The name Steven Warwick may not immediately ring a bell for many of us. But it’s the real name of the artist formerly known as Heatsick, responsible for some of the most whimsical and playful electronic music released in the ‘10s by nonetheless than the ultra-conceptual PAN label.
We left Warwick in 2013 with Re-Engineering, and six years later he’s come back with Moi, released under his own name.
Not only has he put aside the previous moniker, but he’s also portrayed on the cover for the first time. This, together with the very name of the album, is a key indicator of the more intimate shift in his music. It’s as if switching to his real name has allowed Warwick to expose himself more, as testified by the relevance accorded to the vocal parts.
Although sardonic singing and spoken word are no novelty in his work, Warwick’s voice is as much the main character of Moi as the carefully arranged electronic tapestry unfurling beneath and around it. While certain episodes are straight electronic beats, off-kilter and heavily influenced by afro-caribbean rhythms, the dominant pattern is that of an almost minimalistic songwriting over what we may call an avant- (yet accessible and fully enjoyable) take on synth pop.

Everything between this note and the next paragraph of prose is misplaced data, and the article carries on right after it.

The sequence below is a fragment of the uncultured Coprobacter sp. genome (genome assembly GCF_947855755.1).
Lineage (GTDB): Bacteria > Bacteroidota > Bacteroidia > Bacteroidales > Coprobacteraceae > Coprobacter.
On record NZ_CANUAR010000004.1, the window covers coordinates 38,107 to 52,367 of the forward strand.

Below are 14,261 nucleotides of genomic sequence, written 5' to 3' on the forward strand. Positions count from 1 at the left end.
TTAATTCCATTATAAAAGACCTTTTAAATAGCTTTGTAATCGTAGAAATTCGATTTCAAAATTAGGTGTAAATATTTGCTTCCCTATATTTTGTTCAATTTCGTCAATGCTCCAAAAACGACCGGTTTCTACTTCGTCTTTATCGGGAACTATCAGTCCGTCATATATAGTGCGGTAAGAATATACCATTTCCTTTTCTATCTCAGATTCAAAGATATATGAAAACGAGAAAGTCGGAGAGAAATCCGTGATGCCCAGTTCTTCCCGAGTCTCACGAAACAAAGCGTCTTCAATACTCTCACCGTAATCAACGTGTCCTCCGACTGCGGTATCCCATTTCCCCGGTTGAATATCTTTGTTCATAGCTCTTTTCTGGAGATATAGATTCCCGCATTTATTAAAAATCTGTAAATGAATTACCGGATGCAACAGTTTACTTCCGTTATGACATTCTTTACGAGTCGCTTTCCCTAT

But Warwick is a man of contrasts, thus the playful and flamboyant attitude that often marks his tone is at odds – in the wake of grotesque and absurdism – with the pensive atmosphere of beatless tracks; or with the frantic, almost functional rhythmic engine of other takes. It’s the constant interplay between seriousness and mockery, austerity and playfulness, introspection and extravaganza, pop and experimentalism, that confers Moi a large-scale range of moods and sonic habitats.
The first part of the album nods more explicitly to synth- and avant-pop, both music-wise – the syncopated beat of “Open fire hydrant”, the mysterious abstract techno of “Cold light of day”, the jazzy reference on “Kind of blue”, Rian Treanoresque kinetics on “Kaleidoscope”, R&B a-la Blood Orange on “Over There” – and vocal-wise. Warwick’s pitch and delivery oscillates widely, calling to mind The Knife’s high pitched squeaks as well as Dean Blunt sluggish haze, or Galcher Lustwerk’s flow.
On its second half, Moi features two somber ambient tracks that reset the tension before the final outburst of irresistible synth and percussions: “Rush” sounds like a Principe record having a panic attack, while the closer “Silhouette” (perhaps the absolute highlight of Moi) throw us onto the sweatiest dancefloor populated by freaks and outsiders.
Offering a journey, as the press release goes, through “interior worlds and personal architecture”, Moi pushes the limits of playfulness and extravaganza, feeling at the same time intimate in the name of an oxymoronic serious lightness, or light seriousness. A kaleidoscopic work to jump into.